Former German Chancellor Gerhard Schröder is back on the scene following a quiet summer, doing what he does best – working hard as the Kremlin’s most expensive public relations rep (the price tag for these services was of course a chair on the Nord Stream board).
Germany’s former leader Gerhard Schroeder speaks during a presentation of the Russian edition of his book ‘Decisions. My life in politics’ in Moscow, September 8, 2007. REUTERS/Sergei Karpukhin
Last May I called Schröder a “Rent-a-Chancellor” after he tap danced for the press corps in Helsinki, declaring Vladimir Putin to be a “model democrat,” and emphasizing the familiar and exhausted apologist argument that because of the tremendous and very real noble sacrifices made by Russia in WWII, their present autocracy and lawlessness must for some reason be welcomed and tolerated by the West (unfortunately this logic is still deployed with regularity). This week he has resumed his book tour (with a special guest in tow), using each and every media opportunity to chide Poland and the Czech Republic for being such troublesome neighbors, and encouraging Europe to ignore their concerns over security and energy and forge closer relations with Russia:
Speaking to press at a book-launch in Moscow on Saturday (8 September), he described Poland’s outstanding veto on a new EU-Russia treaty as “narrow-minded nationalism” and called the US missile scheme “politically dangerous.” “For the good of Europe it’s sometimes necessary to forget about the interests of individual [member] states,” he said. Poland imposed the veto in late 2006 in reaction to a Russian ban on Polish meat exports. “It is Germany’s responsibility…to persuade the United States to abandon these plans,” he added, on Washington’s push to build two rocket and radar bases in Poland and the Czech republic by 2012. Russian first deputy prime minister Dmitry Medvedev – also attending the book-launch – echoed the statement, saying it addresses “real worries” that Germany is no longer a “bridge” in east-west relations.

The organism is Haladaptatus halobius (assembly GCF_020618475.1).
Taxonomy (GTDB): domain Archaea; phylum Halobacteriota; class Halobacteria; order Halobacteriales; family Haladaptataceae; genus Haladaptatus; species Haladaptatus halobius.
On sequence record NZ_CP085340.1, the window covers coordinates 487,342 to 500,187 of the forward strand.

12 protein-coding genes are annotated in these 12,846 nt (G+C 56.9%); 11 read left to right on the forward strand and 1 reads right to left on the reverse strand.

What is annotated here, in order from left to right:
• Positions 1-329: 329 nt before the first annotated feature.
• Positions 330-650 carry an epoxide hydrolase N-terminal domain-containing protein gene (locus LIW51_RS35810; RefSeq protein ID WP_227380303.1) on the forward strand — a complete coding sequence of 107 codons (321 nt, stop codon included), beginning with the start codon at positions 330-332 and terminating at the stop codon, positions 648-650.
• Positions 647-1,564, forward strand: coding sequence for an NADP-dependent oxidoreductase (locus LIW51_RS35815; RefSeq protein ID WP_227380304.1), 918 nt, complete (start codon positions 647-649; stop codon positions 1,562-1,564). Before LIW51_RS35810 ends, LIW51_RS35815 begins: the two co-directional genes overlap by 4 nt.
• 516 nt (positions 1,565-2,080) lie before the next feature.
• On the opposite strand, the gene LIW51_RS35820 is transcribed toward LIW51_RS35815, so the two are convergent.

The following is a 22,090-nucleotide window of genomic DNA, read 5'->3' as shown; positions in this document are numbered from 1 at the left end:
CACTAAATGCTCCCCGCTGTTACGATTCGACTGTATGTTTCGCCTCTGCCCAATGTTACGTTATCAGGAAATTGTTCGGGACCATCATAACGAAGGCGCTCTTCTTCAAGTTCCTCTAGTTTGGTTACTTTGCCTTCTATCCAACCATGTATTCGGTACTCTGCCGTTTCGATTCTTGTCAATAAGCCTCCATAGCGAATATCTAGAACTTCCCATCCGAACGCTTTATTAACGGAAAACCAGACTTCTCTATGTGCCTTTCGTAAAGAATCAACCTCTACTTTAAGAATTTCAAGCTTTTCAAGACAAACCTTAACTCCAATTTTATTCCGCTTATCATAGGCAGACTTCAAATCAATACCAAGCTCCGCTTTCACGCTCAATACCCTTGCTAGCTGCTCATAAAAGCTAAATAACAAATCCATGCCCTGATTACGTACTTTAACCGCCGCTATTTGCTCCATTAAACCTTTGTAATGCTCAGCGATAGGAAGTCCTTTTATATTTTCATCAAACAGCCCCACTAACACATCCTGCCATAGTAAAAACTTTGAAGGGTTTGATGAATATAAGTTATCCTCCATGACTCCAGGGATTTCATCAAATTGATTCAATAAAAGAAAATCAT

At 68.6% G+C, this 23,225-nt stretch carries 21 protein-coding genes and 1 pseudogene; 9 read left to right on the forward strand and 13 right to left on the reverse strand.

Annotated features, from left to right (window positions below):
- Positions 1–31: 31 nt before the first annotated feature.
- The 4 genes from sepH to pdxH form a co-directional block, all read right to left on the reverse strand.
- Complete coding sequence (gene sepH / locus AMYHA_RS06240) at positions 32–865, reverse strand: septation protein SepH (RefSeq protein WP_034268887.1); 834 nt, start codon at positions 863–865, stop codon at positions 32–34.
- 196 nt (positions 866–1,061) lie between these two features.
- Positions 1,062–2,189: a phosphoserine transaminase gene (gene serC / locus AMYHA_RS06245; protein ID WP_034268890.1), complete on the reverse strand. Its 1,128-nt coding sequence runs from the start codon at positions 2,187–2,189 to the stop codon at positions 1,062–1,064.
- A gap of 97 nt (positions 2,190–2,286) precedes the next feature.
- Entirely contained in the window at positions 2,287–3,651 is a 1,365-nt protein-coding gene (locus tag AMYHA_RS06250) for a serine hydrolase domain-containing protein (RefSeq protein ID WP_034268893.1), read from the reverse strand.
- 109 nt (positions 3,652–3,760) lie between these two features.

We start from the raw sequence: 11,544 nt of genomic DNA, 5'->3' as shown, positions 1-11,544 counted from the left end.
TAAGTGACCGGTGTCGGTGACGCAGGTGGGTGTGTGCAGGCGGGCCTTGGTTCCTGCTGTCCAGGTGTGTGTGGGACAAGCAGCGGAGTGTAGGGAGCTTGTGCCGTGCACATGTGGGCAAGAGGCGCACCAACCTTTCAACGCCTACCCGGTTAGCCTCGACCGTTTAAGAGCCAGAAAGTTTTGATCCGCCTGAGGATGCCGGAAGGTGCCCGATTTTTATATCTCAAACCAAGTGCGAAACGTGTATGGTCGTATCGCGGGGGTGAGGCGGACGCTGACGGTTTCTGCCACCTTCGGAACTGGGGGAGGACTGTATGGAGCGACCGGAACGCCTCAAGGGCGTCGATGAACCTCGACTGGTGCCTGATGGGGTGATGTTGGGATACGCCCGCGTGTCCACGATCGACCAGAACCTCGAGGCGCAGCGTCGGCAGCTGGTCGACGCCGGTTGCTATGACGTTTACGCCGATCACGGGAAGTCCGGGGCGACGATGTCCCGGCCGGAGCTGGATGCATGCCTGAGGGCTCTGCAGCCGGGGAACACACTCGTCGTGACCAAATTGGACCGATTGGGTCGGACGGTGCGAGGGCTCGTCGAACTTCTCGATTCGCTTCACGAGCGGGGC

It doesn’t take an expert historian to understand the rather troubling implications of a former chancellor of Germany making such comments about Poland. In many ways, Schröder’s betrayal of Europe, comprising its energy security in exchange for personal profit from Gazprom, bears some similarity to the Molotov-Ribbentrop Pact – in that we once again have secret agreements between two governments that will have an enormous impact on the energy security of former Soviet states. If there is no longer any Cold War, then why must we think in terms of “spheres of influence”? Former Soviet states, whether they are new EU members or not, have earned their independence. A constructive and positive relationship with a stronger Russia should be possible without having to sacrifice the hard-earned sovereignty of these young democracies, as Schröder recommends that Europe do. Then again we are dealing with man who used his political position to set up the largest energy deal on the continent, only to accept a lucrative position for that Russian company after leaving office – a man who sees little difference between the U.S. political system and Islamofascism. No wonder Rep. Tom Lantos called him a “prostitute”. (hat tip for the video to Ray Drake)